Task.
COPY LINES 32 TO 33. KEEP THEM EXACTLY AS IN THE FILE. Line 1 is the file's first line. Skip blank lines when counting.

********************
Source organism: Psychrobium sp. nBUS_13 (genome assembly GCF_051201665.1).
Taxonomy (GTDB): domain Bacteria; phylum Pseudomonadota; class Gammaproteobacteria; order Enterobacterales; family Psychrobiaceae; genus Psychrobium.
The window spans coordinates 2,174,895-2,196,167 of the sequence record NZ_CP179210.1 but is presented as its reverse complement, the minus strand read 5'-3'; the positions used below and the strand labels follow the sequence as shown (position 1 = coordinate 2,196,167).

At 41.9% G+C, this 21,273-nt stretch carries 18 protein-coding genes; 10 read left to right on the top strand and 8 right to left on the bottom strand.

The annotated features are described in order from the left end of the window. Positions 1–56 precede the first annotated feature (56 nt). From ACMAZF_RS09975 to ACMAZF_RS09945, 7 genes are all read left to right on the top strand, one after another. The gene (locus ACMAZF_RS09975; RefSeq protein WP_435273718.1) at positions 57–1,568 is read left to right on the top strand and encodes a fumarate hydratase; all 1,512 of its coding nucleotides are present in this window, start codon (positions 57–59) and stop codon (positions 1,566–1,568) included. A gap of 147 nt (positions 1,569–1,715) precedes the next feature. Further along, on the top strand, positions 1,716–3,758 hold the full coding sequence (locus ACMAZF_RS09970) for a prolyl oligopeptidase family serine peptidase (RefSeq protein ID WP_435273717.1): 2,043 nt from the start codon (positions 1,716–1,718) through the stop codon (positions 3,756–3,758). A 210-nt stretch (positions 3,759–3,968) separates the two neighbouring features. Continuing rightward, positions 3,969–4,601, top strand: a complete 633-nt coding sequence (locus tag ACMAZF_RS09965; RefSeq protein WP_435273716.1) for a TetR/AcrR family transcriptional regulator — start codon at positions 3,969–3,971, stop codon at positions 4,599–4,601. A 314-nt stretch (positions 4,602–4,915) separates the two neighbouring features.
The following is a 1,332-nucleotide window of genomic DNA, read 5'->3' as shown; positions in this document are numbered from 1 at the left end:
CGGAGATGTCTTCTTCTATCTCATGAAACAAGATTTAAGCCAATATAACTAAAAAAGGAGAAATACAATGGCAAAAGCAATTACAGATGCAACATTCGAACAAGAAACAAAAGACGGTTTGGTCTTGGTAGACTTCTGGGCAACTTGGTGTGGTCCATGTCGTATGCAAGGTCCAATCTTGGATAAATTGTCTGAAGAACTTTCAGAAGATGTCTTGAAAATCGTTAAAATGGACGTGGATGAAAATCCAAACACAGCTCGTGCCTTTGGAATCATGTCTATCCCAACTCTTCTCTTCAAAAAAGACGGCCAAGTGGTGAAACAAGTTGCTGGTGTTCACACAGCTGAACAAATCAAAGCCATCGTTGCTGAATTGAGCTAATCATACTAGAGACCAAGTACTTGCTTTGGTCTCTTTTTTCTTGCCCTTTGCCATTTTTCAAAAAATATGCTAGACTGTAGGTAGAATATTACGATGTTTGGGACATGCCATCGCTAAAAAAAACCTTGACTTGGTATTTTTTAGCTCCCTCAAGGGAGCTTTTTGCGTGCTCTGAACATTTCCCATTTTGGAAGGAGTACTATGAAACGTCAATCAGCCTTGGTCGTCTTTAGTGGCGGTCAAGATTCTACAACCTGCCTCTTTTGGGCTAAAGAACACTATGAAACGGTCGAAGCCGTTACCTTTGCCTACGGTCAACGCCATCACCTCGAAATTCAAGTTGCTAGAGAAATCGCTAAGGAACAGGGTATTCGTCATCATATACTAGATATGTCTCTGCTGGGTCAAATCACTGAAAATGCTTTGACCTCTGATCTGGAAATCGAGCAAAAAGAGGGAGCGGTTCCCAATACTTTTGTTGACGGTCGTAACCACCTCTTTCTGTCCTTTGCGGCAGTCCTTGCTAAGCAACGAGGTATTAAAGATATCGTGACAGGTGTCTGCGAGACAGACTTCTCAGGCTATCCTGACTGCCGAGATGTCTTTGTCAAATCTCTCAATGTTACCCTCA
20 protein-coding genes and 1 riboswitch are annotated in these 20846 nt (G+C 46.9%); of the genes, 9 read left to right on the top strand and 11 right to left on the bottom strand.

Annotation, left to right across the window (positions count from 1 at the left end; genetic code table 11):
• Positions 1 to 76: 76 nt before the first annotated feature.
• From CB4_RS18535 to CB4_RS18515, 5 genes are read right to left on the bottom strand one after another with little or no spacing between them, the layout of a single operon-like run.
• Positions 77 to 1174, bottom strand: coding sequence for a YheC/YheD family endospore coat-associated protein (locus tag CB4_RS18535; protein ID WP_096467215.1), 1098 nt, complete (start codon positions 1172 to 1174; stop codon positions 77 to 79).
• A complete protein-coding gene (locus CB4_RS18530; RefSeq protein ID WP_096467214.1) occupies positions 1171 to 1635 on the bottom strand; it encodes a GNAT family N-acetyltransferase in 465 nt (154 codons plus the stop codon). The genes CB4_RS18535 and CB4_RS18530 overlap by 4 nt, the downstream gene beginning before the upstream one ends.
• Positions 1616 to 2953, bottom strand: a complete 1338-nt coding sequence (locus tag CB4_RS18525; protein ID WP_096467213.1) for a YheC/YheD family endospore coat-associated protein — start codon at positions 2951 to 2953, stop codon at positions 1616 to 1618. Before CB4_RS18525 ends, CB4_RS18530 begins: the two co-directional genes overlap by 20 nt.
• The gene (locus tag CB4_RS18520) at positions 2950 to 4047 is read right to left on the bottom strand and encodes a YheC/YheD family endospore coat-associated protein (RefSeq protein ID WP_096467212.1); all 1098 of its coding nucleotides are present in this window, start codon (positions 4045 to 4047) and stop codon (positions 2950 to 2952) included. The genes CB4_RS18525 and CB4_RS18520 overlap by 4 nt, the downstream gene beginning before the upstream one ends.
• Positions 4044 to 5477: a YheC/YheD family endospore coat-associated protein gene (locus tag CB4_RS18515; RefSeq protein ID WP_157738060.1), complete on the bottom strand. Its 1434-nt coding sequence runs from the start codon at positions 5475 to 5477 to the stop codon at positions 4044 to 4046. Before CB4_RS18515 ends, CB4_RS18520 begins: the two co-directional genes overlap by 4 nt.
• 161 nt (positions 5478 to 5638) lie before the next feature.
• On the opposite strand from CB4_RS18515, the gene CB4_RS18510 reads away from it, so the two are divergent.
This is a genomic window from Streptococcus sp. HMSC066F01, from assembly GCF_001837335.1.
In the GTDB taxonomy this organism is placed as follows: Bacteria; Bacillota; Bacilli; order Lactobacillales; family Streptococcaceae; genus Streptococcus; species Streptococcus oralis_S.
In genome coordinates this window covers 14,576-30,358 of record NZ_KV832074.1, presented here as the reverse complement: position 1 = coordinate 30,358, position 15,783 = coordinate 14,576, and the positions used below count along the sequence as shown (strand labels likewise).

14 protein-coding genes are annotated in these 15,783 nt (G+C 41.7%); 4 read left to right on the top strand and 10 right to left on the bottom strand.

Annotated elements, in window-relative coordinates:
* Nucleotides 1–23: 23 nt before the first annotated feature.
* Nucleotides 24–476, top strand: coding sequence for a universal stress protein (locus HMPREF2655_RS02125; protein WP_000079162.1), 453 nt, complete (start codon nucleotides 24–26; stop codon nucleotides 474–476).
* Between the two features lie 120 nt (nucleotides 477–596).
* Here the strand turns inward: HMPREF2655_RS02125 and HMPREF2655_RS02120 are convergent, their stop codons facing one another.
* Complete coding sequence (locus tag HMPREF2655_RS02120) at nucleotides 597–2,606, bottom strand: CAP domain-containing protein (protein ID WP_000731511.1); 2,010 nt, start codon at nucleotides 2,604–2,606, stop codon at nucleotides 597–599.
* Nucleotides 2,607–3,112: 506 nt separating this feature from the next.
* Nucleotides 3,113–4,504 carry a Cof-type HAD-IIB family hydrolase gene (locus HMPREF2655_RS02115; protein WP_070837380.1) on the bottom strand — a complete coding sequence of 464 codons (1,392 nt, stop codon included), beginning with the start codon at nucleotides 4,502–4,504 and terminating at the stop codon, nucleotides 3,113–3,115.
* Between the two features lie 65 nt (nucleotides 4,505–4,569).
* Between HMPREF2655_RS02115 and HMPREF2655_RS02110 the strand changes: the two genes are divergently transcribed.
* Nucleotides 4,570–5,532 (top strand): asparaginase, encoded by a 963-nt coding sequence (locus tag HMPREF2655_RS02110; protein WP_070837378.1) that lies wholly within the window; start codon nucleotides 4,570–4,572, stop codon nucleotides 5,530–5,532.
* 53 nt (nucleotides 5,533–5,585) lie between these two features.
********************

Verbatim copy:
* Between HMPREF2655_RS02115 and HMPREF2655_RS02110 the strand changes: the two genes are divergently transcribed.
* Nucleotides 4,570–5,532 (top strand): asparaginase, encoded by a 963-nt coding sequence (locus tag HMPREF2655_RS02110; protein WP_070837378.1) that lies wholly within the window; start codon nucleotides 4,570–4,572, stop codon nucleotides 5,530–5,532.